Did you know there's 46 million+ prescriptions written yearly for Xanax in the United States?
If you think I'm exaggerating, google "How can I get Xanax?" and see what comes up.
Self-Medication Nation or not, the point of this article is not to mock our penchant for sedation.
Nor is it about separating "us" from "them."
Or therapists vs. clients.
We're all in this together.
And we all have issues.
I'm a psychotherapist whose core specialty is working with stressed out, sleep deprived individuals.
In the spirit of coming clean and good citizenship, I might be a visitor of Xanax Nation myself, were it not for the relaxation at the bottom of that innocent-looking pink Cosmopolitan.
Be that as it may, Absolut Vodka has nothing on Big Pharma when it comes to profiting off others' pain.
Rather than label Pfizer (Xanax' manufacturer) as the mob family of the 21st century, let's acknowledge the truth.
Pfizer can only supply where there is demand. Call them morally bankrupt, but their solution to quick-fix us is hardly a crime against humanity.
And they sell a good argument: Pop a pill to feel calm, confident, and in control.
Why bother with expensive talk therapy, boring meditation, the Mediterranean diet, CrossFit, and gratitude?
Which is not to say there aren't people who are genuinely, medically anxious. Or depressed.
But the majority of Xanax users are not experiencing traumatic, life-altering situations. The "Worried Well" are not so desperate and psychologically bereft.
Why Reach for Xanax Now?
Is life harder, or are we just softer?
What about technology, the economy, and the fast-paced city slickers?
Does society secretly reward the over-achieving Anxious Alans and Nervous Nancys because it assures our Gross Domestic Product?
Obsessions with productivity, Apple, and NYC aside, I believe there's another reason.
We choose anxiety.
Not that we're content with it, but it's preferable to something else.
The truth, perhaps?
When I was a rookie therapist, my clinical supervisor pulled me aside: "Look. Most people don't like to think. They just want to make the pain go away. They're not curious about why they're suffering. But you can't change without identifying the root causes."
The Problem is Your Problems Are Not Going Away
Expecting instantaneous relief is cheating reality and denying that life is full of problems.
So what's a Type-A citizen to do?
Start with small, intentional problem-solving steps.
The ultimate destination is to understand why you think the way you do, and why you behave the way you do.
And that comes with time.
The good news is there's natural ways to manage your anxiety so it doesn't manage you.
I've identified four phases clients typically go through to find calm. The following examples are intended as an outline only.
Getting On the Other Side of Anxiety
Phase I: Get Curious About Your Worries
Calm is an inside job. Long-lasting results start with the 'why' behind your fears. Continuously asking questions will train your brain to think differently.
Why am I anxious?
There's a reason you're fearful. Even if you don't know exactly what that is—you have an idea. Also, your DNA may predispose you to be more anxiety-sensitive.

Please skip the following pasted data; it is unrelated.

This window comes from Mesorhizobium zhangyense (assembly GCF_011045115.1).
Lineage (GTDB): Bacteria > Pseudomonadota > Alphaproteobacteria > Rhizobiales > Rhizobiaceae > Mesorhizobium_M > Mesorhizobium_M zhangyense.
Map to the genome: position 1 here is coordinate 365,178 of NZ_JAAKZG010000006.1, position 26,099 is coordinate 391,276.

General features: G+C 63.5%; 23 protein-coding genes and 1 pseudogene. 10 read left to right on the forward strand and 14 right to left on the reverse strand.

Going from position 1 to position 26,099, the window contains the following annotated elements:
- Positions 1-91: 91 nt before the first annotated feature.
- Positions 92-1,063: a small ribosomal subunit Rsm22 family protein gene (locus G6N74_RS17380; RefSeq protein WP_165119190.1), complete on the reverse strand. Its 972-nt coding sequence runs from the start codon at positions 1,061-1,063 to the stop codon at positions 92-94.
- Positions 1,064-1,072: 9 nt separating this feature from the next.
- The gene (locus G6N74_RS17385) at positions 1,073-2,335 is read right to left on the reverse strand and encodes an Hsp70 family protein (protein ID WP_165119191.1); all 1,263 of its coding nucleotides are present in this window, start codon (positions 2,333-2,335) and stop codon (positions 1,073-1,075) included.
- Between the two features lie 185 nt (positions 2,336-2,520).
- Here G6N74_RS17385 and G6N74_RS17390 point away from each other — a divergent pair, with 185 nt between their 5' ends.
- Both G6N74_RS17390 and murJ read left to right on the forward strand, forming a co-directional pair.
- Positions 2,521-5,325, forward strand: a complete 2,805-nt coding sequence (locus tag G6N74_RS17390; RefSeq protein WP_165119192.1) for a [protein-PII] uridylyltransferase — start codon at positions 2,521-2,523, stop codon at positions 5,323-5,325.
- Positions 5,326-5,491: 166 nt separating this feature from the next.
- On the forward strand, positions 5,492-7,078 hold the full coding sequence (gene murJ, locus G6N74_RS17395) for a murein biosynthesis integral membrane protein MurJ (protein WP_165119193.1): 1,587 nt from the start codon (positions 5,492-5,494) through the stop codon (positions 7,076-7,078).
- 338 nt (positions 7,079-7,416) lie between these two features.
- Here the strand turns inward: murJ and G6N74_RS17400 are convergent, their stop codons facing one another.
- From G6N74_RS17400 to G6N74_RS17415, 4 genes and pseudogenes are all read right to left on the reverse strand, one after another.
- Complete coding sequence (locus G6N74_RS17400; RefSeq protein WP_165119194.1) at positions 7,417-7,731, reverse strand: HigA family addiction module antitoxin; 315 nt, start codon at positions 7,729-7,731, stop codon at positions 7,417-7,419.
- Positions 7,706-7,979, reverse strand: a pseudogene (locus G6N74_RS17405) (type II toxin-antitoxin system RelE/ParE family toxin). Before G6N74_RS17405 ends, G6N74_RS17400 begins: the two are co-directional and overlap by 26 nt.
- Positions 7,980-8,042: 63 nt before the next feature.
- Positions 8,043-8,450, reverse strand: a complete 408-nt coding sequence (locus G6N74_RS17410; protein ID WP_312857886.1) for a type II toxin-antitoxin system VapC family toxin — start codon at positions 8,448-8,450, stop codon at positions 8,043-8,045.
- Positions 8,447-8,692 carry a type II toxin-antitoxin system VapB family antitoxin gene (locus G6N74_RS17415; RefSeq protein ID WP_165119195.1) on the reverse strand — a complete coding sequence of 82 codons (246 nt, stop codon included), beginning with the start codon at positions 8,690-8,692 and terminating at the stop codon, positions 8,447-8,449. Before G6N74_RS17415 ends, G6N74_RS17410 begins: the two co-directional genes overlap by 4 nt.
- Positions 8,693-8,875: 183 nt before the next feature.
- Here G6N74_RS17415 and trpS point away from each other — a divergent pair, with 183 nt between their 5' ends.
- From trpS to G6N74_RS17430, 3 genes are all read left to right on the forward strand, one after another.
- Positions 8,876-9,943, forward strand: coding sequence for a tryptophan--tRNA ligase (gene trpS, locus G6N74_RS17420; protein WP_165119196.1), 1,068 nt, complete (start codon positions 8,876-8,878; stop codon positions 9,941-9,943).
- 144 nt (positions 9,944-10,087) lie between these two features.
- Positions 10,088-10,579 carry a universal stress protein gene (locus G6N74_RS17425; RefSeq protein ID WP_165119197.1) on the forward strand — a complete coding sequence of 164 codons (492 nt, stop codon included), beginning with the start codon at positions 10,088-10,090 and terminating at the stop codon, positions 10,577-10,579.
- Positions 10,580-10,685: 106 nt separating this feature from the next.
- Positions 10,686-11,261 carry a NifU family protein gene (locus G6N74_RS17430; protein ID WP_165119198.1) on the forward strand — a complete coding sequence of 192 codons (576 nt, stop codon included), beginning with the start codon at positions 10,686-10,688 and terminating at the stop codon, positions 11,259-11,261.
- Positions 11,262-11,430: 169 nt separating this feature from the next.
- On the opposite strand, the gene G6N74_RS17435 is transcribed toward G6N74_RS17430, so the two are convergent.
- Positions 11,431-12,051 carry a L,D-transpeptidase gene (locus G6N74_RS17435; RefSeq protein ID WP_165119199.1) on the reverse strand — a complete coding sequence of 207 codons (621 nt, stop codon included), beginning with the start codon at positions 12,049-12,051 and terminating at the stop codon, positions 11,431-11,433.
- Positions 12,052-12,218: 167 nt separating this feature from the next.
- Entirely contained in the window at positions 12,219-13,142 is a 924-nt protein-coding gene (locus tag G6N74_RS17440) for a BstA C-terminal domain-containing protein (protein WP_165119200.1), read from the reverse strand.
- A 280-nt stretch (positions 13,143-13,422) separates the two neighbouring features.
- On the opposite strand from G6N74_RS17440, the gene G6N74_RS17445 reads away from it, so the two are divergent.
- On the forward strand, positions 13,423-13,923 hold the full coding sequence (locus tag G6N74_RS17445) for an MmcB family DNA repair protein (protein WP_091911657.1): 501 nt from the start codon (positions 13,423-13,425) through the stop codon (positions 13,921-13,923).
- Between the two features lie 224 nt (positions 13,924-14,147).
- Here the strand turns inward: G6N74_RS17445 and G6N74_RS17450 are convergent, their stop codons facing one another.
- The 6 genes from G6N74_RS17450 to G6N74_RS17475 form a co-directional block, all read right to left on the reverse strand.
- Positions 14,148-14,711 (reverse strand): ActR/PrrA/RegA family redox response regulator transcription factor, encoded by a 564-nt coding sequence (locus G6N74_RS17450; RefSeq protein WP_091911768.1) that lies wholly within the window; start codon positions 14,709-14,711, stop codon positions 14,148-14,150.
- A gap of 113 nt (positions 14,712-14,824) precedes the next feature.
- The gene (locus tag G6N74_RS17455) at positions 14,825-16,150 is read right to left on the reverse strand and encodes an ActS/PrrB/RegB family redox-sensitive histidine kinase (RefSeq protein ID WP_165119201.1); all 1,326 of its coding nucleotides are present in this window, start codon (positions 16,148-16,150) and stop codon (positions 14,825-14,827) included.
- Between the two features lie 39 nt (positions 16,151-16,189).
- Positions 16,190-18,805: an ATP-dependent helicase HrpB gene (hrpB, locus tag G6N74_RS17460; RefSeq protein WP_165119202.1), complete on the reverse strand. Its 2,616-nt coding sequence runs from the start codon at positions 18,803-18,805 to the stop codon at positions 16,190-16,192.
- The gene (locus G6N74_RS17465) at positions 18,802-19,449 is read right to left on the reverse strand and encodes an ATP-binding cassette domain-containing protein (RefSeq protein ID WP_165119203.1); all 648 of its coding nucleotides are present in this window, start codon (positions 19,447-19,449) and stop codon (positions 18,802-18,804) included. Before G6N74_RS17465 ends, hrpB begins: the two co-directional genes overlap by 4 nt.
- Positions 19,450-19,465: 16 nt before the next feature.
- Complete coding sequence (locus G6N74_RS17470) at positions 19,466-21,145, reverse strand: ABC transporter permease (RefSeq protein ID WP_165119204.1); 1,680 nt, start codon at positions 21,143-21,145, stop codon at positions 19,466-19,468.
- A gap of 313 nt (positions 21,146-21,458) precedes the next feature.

Back in the cave dwellers' day, we had to hunt for food and evade wild animals. To aid our survival, our bodies went into fight or flight mode. The modern-day problem is our survival is rarely threatened. But our brains haven't evolved and signals to fight or flee remain.
One reason Xanax and the other members of the benzodiazepine family are popular is because they suppress the output of neurotransmitters that interpret fear.
What can I do differently the next time I feel nervous?
Breathe slowly and deeply. Try the 4-4-4. Inhale for a count of four, hold for a count of four, and exhale for a count of four. Repeat often.
And healthy lifestyle habits are a must.
Phase II: Practice Mindfulness
When my mind races with uncertainty, what can I do instead?
Mindfulness promotes acceptance. It's about being in the present moment. Living in the past causes depression. Fearing the future creates anxiety.
The only time we have is now.
Daily meditation, visualization, and calming exercises are key.
Phase III: Meet Your Neighbor, Anger
This one's tough. And time-consuming. Anger is the hidden emotion underlying anxiety. The tendencies to swallow anger, or hold it in until it explodes did not happen overnight. And the cure won't come tomorrow.
But you can start here:
1. Make a list of situations and people who make you angry.
2. How would your ideal, calm self respond? Get specific about which words and behaviors you'd use, and practice doing these things instead.
3. Monitor your progress consistently. The goal is to communicate openly and honestly.
Phase IV: Boundary-building
This is the sweet spot. Especially if you take on too much responsibility at home, at work, and in your relationships. Now's the time to stand up for yourself and just say 'no,' already.
Boundary building means tightening your limits around who and what stays in your life, and who and what gets the proverbial boot.
Think of your physical, emotional, mental, financial, sexual, and moral values.
Make a list of what behaviors you're comfortable with, and which ones you're not. Identify how you'll respond the next time someone crosses the line.
Consistent limit-setting means more mental energy to spend on enjoyable activities.
In summary, Xanax is a crutch.
Reducing anxiety is about making relaxation, healthy relationships, and meaningful experiences a daily priority.
And we all make time for what's important to us.
Until we collectively commit to managing stress differently, three things are guaranteed:
1. We'll remain chemically tethered.
2. Future generations will suffer because anxious adults create anxious children.
3. The only population segment exempt from daily worries about college costs, job security, and financial stress will be the descendants of Big Pharma.